ATC140711: Report of the Portfolio Committee on Agriculture, Forestry and Fisheries on the Strategic Plans, Annual Performance Plans and the Budget of the Department of Agriculture, Forestry and Fisheries (Vote 26) and its Entities, dated 11 July 2014.

Agriculture, Forestry and Fisheries

Report of the Portfolio Committee on Agriculture, Forestry and Fisheries on the Strategic Plans, Annual Performance Plans and the Budget of the Department of Agriculture, Forestry and Fisheries (Vote 26) and its Entities, dated 11 July 2014.

The Portfolio Committee on Agriculture, Forestry and Fisheries examined Budget Vote 26: Agriculture, Forestry and Fisheries and the Annual Performance Plan of the Department of Agriculture, Forestry and Fisheries (DAFF) for the 2014/15 financial year, along with the Strategic Plan for the period, 2014/15 to 2016/17 and budget projections for the Medium Term Expenditure Framework (MTEF) period. During the process, the Portfolio Committee also examined the Strategic Plans, associated Annual Performance Plans (APPs) and budgets for the MTEF period of the following DAFF Public Entities:

  • Marine Living Resources Fund
  • Ncera Farms (Pty) Ltd
  • Agricultural Research Council
  • National Agricultural Marketing Council
  • Onderstepoort Biological Products
  • Perishable Products Export Control Board

Having considered the APPs and budgets of the Department and its entities, the Committee reports as follows:

1. Introduction

In terms of the Public Finance Management Act (PFMA), 1999 (Act No. 1 of 1999), Accounting Officers must provide Parliament or the relevant legislature with their respective institution’s Medium-Term Strategic Plan (MTSP) and, where applicable, with its APP. The Strategic Plans, APPs and Budgets of DAFF and four of its Entities were tabled in Parliament on 27 June 2014. The Strategic Plan, APP and Budget of the Onderstepoort Biological Products (OBP) was tabled on 30 June 2014 and those of Ncera Farms (Pty) Ltd were tabled on 01 July 2014. All the tabled plans were referred to the Portfolio Committee on Agriculture, Forestry and Fisheries for consideration and report. In performing its constitutional mandate, the Committee considered the Strategic Plans and APPs (2014/15) of DAFF and its Entities taking into account their alignment with the following:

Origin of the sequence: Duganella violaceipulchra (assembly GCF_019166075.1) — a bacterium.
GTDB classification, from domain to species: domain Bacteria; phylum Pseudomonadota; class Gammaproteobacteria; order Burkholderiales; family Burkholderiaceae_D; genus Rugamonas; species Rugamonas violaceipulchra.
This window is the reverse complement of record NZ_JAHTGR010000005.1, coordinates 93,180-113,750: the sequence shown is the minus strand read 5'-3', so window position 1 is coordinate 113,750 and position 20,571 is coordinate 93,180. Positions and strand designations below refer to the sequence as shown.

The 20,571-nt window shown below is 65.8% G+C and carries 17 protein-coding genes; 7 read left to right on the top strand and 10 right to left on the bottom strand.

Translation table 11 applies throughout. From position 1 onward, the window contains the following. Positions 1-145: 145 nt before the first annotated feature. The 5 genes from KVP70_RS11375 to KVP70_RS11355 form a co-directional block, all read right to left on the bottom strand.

• State-of-the-Nation Address (SONA);
  • Key Government Priority Outcomes;
  • The Industrial Policy Action Plan (IPAP);
  • The New Growth Path (NGP);
  • The National Development Plan (NDP);
  • The Integrated Growth and Development Plan (IGDP); and
  • The Agricultural Policy Action Plan (APAP).

The above serve as Government’s fundamental programmes of action for the medium term strategic period and in the long term. The Committee, in considering the Department and its Entities’ Strategic Plans and Budgets, wanted to determine whether the funds that are allocated to the Department and its entities through different programmes translate to actual service delivery within the borders of the country, particularly in rural and underserviced areas. In this regard, t he Money Bills Amendment Procedure and Related Matters Act, 2009 (Act No. 9 of 2009), grants Parliament the power to reject, recommend or amend budgets of departments and entities.

2. The Department of Agriculture, Forestry and Fisheries (DAFF)

2. 1 The Mandate of DAFF

The mandate of DAFF is to address production and consumption in the agriculture, forestry and fisheries sectors. In this regard, DAFF has to advance food security and agrarian transformation in the three sectors through innovative, inclusive and sustainable policies and programmes. DAFF ’s legislative mandate is derived from Sections 24(b)(iii) and 27 (1)(b) of the Constitution and is further reflected in a number of Acts, which include inter alia the Conservation of Agricultural Resources Act, 1983 (Act No. 43 of 1983), the Agricultural Product Standards Act, 1990 (Act No. 119 of 1990), the National Forests Act, 1998 (Act No. 84 of 1998) and the Marine Living Resources Act (MLRA), 1998 (Act No. 18 of 1998) (Certain Sections i.e. (i) Sections 5 to 7, 10 to 15, 17, 18 to 27 and 29 to 41, 44 to 50; (ii) Sections 1 to 4, 8, 9, 13, 16, 28, 42 and 51 to 83 in so far as they relate to the powers and functions transferred under item (i) above).